“A perfect storm is definitely what we are seeing in the Canadian dollar right now where we are receiving shocks from falling oil prices, rising global trade tensions and financial turmoil, all at the same time.” said Karl Schamotta, director of global markets strategy at Cambridge Global Payments.

The Canadian dollar was trading 0.3 per cent lower at 1.3312 to the greenback, or 75.12 U.S. cents. The currency hit its lowest intraday level since June 19 at 1.3344.

The pan-European STOXX 600 index rose 0.24 per cent.

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U.S. shares had gained overnight after President Donald Trump downplayed worries of a lengthy trade war and senior adviser Larry Kudlow said Trump’s administration was planning to host a Chinese delegation for talks in September. Wall Street futures gauges also rose.

The U.S. administration’s remarks marked a shift in tone from recent days, when Beijing warned that Washington’s labeling China as a currency manipulator would have severe consequences for the global financial order. The U.S. move rattled financial markets and dimmed hopes the trade war was ending.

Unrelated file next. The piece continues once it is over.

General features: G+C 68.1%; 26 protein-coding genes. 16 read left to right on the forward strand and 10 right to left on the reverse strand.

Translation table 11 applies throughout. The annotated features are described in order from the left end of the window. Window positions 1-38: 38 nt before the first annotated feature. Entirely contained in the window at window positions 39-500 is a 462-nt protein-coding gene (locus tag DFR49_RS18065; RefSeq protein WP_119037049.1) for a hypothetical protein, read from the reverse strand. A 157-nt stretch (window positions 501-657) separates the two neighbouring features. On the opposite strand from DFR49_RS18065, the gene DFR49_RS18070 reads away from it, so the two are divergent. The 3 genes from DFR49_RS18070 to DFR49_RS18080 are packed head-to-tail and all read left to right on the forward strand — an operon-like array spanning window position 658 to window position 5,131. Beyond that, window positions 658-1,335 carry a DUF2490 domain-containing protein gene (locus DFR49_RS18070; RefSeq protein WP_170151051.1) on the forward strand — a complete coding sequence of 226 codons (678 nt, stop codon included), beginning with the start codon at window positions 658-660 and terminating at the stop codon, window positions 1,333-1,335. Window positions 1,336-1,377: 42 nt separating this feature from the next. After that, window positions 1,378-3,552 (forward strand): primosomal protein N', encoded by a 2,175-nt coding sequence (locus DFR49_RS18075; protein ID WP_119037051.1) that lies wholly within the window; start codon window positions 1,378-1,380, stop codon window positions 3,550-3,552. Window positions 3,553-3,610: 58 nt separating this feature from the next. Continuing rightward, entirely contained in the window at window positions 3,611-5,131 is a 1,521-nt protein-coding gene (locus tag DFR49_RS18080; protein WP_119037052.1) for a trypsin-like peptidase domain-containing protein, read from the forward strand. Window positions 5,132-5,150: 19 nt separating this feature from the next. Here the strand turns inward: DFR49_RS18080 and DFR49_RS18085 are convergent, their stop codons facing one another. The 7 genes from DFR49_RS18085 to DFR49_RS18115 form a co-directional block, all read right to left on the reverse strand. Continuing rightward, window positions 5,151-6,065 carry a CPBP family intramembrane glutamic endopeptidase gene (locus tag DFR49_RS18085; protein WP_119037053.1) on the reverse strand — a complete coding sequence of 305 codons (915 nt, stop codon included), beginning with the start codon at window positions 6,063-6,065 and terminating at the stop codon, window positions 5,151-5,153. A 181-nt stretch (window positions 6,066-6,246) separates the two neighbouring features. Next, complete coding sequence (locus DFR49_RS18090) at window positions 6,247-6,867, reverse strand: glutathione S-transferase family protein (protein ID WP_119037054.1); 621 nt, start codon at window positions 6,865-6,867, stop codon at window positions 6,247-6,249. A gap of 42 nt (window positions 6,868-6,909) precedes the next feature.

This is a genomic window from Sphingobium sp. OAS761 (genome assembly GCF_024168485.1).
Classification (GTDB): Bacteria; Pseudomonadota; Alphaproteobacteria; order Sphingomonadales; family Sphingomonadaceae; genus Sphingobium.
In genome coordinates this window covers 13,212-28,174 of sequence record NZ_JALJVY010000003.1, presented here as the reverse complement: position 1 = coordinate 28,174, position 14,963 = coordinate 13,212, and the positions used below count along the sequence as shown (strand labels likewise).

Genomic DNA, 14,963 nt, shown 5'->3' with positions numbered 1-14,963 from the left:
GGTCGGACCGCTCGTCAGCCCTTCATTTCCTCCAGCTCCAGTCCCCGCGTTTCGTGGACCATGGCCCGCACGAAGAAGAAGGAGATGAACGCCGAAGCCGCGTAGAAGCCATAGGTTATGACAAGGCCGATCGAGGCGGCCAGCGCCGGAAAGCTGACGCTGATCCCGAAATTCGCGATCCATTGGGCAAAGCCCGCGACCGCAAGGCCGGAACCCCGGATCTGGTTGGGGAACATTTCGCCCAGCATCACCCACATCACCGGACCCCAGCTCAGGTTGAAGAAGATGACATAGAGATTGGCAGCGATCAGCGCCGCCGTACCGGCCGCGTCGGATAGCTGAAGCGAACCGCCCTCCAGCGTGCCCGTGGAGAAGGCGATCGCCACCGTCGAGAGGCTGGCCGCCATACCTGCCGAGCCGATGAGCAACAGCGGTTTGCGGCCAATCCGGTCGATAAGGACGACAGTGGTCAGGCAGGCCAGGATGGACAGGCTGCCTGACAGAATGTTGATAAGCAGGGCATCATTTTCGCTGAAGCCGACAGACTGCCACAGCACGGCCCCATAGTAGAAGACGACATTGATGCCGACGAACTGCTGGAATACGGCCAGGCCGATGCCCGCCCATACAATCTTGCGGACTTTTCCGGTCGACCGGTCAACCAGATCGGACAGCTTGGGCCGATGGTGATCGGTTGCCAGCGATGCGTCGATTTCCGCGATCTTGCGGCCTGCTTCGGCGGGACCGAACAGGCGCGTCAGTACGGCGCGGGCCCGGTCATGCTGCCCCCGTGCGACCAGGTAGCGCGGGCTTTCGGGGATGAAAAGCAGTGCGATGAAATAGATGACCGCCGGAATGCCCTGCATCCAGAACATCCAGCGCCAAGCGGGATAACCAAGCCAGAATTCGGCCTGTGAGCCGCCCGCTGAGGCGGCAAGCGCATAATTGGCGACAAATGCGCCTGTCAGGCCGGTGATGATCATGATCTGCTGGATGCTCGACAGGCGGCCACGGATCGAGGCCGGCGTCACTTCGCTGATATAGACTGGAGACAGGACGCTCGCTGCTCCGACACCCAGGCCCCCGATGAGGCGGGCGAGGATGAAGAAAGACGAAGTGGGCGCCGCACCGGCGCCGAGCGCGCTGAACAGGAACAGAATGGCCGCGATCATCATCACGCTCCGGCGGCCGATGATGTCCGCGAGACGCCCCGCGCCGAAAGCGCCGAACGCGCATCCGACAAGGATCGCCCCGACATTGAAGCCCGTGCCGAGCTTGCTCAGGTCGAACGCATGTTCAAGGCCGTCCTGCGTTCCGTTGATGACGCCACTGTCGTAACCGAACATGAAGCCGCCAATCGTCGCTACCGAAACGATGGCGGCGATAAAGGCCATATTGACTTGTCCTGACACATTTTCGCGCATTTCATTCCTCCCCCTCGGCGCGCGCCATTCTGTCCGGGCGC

Since then, China’s state banks have been active in the onshore yuan forwards market, tightening dollar supply and supporting the Chinese currency, sources told Reuters.

Despite that support, the yuan still dropped 0.2 per cent to 7.0708 in offshore markets, with currency markets still on edge after the People’s Bank of China (PBOC) set its official reference rate at an 11-year low..

“We had a little bit of recovery yesterday, but this morning we are seeing that stalling due to the PBOC fixing the dollar-yen higher again,” said Thu Lan Nguyen, FX strategist at Commerzbank.

The skittish mood was underlined by continuing demand for currencies and commodities considered safe havens.

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Gold touched a six-year high of $1,489.76 per ounce. The Japanese yen rose 0.2 per cent to 106.26, although that was still some way from levels on Monday, when the trade war’s escalation panicked investors.